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Pale Rider (1985)

The traditional Western is perhaps not known for subtlety, nor for its interpretive qualities, nor for self-awareness, and yet Pale Rider has all of those things and is very much a late-game classic of the genre. “Classic,” here, should indicate that this is not a revisionist Western, despite being released long after the genre had been declared dead. The plot concerns a fledgling California village under the thumb of a ruthless mining corporation, and Clint Eastwood’s mysterious loner rides into town and kicks ass in the name of the little guy. This, as you may have heard, is about as classic as the plot of Western gets (see also: Shane, Django, A Fistful of Dollars, Eastwood’s own High Plains Drifter, etcetera).

Of course, none of those frontier tales double as a ghost story. By the end of Pale Rider, the implication is that Eastwood’s nomadic preacher is in fact not of this Earth (Higher Plane Drifter, maybe? Sorry). In the context of pretty much any other genre, such a twist would play out as little else: a twist, a cheat that we might have seen coming. Heck, the title signals in no uncertain terms that we’re about to behold a figure of otherworldly nature. If Pale Rider were a cop drama, or a crime noir, or a war film, we’d spot Preacher’s true colors from the start, spoiling that tantalizing ambiguity along the way.

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Seven Men from Now (1956)

The arrival of the Spaghetti Western in the mid-1960s might be credited as the major pivot point for the film Western on the whole, but a subtler shift began more than a decade earlier. American director Budd Boetticher was familiar with the genre in 1956, having helmed six or seven Westerns in the early ’50s, films starring the likes of Rock Hudson and Glenn Ford. By and large these fit the mold of what you’d expect from the era, right down to the leading man: young, chiseled cowboys with a strong moral compass and a way with horses. Typified by Hudson, Ford, Gary Cooper, Henry Fonda, Joel McCrea and especially John Wayne, the Western Heroes of the time are jokingly (or not?) said to have had only two emotions on display: “hat on” and “hat off.”

The Spaghetti Western, of course, bucked that cleancut protagonist so far off the horse that he never really saddled up again. Sergio Leone introduced heroes that were as dirty as the villains, both literally and figuratively, first embodied by a snarling Clint Eastwood in the Dollars Trilogy. Leone would later cast Henry Fonda — the blue-eyed all-American known for playing Honest Abe and the least-angry man in 12 Angry Men — as the ruthless villain in Once Upon a Time in the West, solidifying the death of the unambiguous good guy/bad guy depictions that had defined the genre to date.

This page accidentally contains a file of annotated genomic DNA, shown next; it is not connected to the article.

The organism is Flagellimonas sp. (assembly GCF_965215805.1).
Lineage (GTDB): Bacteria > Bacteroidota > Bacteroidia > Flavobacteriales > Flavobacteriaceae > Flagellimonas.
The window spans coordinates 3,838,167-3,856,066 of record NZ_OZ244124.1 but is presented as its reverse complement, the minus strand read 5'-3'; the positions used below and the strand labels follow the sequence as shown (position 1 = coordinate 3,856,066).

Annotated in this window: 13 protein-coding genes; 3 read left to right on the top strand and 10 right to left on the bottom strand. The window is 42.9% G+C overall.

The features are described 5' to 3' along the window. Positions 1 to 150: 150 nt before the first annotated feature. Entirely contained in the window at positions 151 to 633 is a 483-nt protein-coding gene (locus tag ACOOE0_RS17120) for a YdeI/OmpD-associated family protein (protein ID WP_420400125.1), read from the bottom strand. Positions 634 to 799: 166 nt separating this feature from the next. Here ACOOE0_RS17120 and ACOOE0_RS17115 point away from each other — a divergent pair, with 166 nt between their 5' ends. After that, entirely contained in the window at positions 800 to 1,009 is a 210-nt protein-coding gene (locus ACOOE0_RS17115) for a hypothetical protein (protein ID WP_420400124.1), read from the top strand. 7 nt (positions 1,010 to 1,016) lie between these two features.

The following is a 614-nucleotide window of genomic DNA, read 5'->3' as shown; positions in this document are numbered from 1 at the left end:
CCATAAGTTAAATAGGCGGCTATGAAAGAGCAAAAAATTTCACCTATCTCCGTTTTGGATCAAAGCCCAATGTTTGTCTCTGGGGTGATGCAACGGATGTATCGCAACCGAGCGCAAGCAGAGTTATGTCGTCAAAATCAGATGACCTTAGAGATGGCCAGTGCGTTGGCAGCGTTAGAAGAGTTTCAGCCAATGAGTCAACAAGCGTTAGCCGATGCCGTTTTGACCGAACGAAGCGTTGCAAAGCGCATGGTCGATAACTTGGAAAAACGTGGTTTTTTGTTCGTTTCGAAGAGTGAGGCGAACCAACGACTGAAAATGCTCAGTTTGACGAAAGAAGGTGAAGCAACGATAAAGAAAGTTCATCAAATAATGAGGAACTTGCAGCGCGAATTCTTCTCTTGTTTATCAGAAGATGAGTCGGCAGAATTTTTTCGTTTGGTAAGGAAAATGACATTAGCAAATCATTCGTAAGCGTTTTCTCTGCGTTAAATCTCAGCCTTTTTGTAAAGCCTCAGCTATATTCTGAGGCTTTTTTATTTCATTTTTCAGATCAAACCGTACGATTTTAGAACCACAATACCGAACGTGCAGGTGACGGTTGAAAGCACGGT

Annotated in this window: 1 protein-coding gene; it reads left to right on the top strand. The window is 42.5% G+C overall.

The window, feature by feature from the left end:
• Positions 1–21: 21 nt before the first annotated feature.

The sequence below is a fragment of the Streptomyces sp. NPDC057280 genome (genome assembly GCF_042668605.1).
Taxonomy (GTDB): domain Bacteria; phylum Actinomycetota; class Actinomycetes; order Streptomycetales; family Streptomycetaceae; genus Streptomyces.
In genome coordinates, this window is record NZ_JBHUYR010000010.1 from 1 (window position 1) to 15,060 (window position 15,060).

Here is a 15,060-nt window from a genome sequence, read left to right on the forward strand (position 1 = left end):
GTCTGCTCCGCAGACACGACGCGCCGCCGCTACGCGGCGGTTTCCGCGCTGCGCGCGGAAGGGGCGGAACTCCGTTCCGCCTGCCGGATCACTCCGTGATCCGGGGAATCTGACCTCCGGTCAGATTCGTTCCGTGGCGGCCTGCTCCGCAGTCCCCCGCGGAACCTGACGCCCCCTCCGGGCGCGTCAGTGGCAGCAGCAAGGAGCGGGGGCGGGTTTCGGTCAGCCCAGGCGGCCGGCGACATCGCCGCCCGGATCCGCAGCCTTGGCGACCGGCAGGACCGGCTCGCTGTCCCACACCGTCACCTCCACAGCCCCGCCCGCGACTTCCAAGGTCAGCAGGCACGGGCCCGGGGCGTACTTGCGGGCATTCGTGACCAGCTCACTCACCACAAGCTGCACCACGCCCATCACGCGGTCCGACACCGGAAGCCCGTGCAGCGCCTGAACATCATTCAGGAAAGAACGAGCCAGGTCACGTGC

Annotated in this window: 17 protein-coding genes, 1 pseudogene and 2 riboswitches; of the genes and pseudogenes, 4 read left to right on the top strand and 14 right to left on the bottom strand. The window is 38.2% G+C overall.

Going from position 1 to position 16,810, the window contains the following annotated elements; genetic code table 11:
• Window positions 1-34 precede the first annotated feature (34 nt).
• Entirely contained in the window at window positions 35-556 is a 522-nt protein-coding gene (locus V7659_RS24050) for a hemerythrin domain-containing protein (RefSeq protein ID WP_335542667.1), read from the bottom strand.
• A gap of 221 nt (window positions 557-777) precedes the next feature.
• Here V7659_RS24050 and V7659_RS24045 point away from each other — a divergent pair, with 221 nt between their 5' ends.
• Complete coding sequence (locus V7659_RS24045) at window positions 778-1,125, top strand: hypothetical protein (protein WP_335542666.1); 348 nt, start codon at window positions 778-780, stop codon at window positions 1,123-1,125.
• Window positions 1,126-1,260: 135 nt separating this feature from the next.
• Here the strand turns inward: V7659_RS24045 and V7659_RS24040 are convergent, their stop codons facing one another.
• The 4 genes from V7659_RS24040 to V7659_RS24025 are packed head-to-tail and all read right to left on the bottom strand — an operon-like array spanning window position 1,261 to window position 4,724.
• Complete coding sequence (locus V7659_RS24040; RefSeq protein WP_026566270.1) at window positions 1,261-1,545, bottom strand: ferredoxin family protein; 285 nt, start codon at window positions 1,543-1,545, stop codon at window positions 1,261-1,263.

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Face Off: Le Samourai (1967) and Drive (2011)

Each Motion State Face Off pits two films, franchises, or television series against each another for no reason other than because we can.

The inspirations for Nicolas Winding Refn’s 2011 film Drive are no secret. Perhaps the most direct analogue is Walter Hill’s The Driver (1978), which shares so many of the same characteristics that Refn’s film stops just short of being a remake. The general plot of both follows a nameless getaway driver of exceptional skill as he navigates a complex web of criminals, cops and would-be lovers, speeding to stay one step ahead as these forces converge around him. Drive features more minute homages to Hill’s film, too, including a redo of a particularly iconic scene in which the eponymous Driver (Ryan O’Neal) executes a high-speed chase in reverse gear. There’s something very American about a car chase in reverse, no? Difficult to say whether the instances of breakneck backpedaling in Drive or The Driver are done well, though, when the only competition is from the likes of The Transporter, Fast and Furious, Talladega Nights, etc…

Anyway. There’s sadly no reverse car chase in Le samourai, Jean-Pierre Melville’s quiet masterpiece of crime and criminal code. But it is undoubtedly an influence on Refn’s Drive, and is in many ways a more appropriate analogue than Hill’s Driver. Starring Alan Deloin as a largely-emotionless killer-for-hire, Le samourai went a long way to establishing a minimalist aesthetic in the gangster film — a genre more often associated with shootouts, explosions, larger-than-life mobsters and, yeah, reverse car chases. But the quietude of Melville’s film is haunting, reflected in the flat visage of its main character, and Le samourai went on to influence Woo’s The Killer (1989), Frankenheimer’s Ronin (1998), Jarmusch’s Ghost Dog (1999), Mann’s Collateral (2004) and countless others.